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Traffic Accident Fatalities at 60 Year Low

September 16, 2010
Car accidents Motorcycle Accidents

Not only have Colorado accident deaths decreased, but so have the overall number of traffic accident related deaths nationwide. This is quite an accomplishment considering that traffic accidents have been steadily on the rise from 1950-2008. According to a study recently released by U.S. Transportation Secretary Ray LaHood, in 2009 the fatalities resulting from a traffic accident are the lowest they have been since 1950. In 2009 the death toll decreased to 33,808 – a 9.7% decline from the 2008 figure of 37,423.

This is good news for motorists everywhere, particularly in the state of Colorado. Traffic related deaths in Colorado dropped by 15% in 2009.

Another thing to consider is that not only have general traffic accident deaths decreased, but drunk driving related deaths have plummeted also. “The Heat Is On” program headed by the Colorado State Patrol has undoubtedly contributed to the drastic increase in public awareness to be careful and avoid driving under the influence of alcohol and drugs. The Colorado State Patrol has demonstrated increased intolerance for drunk driving and has made every attempt to remind Coloradans of what they risk (not only for themselves, but also for their families) by driving while intoxicated.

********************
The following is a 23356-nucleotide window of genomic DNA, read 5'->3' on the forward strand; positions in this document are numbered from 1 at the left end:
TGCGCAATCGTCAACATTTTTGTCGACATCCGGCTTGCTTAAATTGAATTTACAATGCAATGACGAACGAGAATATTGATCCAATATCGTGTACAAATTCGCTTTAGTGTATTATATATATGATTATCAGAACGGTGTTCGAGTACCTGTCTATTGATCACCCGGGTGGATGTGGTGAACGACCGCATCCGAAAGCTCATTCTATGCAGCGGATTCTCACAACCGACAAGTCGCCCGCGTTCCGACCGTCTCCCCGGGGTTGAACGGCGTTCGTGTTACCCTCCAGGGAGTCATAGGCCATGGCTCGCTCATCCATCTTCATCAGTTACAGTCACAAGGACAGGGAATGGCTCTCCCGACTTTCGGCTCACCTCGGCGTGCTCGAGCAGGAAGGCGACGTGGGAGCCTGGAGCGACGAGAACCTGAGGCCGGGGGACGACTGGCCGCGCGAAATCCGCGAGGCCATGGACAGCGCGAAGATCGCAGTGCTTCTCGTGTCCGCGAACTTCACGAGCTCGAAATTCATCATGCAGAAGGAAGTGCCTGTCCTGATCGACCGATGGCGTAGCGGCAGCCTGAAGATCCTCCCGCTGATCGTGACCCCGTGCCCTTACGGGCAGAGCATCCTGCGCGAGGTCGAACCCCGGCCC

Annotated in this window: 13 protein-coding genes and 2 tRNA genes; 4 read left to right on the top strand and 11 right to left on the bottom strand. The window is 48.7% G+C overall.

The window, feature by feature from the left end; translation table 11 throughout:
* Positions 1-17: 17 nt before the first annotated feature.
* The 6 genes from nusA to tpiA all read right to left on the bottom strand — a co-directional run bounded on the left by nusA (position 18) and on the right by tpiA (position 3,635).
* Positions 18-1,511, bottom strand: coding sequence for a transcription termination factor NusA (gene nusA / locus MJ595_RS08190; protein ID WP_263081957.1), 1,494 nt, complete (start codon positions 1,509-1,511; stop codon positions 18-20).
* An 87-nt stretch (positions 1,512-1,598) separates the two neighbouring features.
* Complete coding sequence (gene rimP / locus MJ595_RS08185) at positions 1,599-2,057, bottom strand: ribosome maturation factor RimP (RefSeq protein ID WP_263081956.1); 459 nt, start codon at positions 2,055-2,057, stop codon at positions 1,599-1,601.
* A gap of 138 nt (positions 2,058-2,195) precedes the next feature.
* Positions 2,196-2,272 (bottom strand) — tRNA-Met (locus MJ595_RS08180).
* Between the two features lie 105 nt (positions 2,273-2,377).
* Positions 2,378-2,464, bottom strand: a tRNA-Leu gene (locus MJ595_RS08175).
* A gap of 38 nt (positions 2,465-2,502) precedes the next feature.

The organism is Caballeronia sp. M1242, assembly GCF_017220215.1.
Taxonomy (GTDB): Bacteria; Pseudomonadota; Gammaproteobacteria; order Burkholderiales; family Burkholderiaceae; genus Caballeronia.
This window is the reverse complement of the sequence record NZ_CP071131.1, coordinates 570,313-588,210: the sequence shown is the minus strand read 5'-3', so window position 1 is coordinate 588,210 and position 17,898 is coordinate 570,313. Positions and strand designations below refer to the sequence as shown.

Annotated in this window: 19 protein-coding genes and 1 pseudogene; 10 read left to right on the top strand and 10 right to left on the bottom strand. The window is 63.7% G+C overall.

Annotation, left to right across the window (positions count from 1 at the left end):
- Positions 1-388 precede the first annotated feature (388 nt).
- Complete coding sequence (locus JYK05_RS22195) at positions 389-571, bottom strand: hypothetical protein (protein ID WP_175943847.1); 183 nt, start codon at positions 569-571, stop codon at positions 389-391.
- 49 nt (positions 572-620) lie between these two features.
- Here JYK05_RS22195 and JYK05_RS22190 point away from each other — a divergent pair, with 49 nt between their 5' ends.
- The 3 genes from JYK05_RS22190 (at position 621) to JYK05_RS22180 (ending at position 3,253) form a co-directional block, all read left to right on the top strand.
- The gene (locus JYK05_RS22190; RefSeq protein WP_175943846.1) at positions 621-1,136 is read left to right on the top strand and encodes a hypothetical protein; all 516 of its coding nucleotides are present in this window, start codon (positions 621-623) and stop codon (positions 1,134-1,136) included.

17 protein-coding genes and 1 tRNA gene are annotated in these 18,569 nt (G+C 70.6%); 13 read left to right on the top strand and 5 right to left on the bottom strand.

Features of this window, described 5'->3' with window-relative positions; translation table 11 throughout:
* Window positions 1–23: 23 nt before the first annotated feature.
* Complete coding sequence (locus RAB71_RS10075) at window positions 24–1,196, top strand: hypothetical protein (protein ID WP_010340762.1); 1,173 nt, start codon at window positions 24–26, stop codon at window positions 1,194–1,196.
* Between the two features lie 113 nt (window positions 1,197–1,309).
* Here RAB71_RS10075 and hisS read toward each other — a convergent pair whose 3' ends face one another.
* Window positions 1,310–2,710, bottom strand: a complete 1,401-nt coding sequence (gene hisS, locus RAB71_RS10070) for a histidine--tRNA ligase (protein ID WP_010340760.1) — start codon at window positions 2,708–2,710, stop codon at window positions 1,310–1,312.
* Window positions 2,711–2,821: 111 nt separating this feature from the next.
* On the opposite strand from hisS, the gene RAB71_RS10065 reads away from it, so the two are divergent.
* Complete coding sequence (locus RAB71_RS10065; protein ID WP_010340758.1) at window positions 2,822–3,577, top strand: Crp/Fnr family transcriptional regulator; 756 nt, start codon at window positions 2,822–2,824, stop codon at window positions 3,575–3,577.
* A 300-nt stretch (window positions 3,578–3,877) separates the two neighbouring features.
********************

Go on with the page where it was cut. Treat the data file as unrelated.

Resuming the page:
Since implementing the “Heat Is On” campaign, alcohol related deaths in Colorado have drastically decreased, contributing to the overall decrease of Colorado accidents that result in a fatality. In fact, alcohol related deaths dropped by 10% in 2009 in the state of Colorado.

To discuss this more in depth, it is also worth mentioning that alcohol related deaths from motorcycle accidents have decreased in Colorado as well. On a national level, motorcycle accidents involving alcohol impairment (either by the motorcyclist or driver of the other vehicle) have decreased by a staggering 16%. A motorcycle accident now accounts for only 13% of total traffic accident deaths and have finally broken their 11-year habit of increasing annually.

Are cars and motorcycles getting safer or are drivers being more careful? Are government implemented educational programs such as the “Heat Is On” campaign in Colorado finally getting through to people? It’s hard to say for sure, but one thing is certain: less people are dying from car accidents in Colorado and nationwide despite the fact that the miles driven by American motorists increased by 0.2% in 2009. Car accident related injuries declined by 5.5% in 2009 as well. Whatever the cause of these declines, the important thing is that the roads seem to finally be getting safer.


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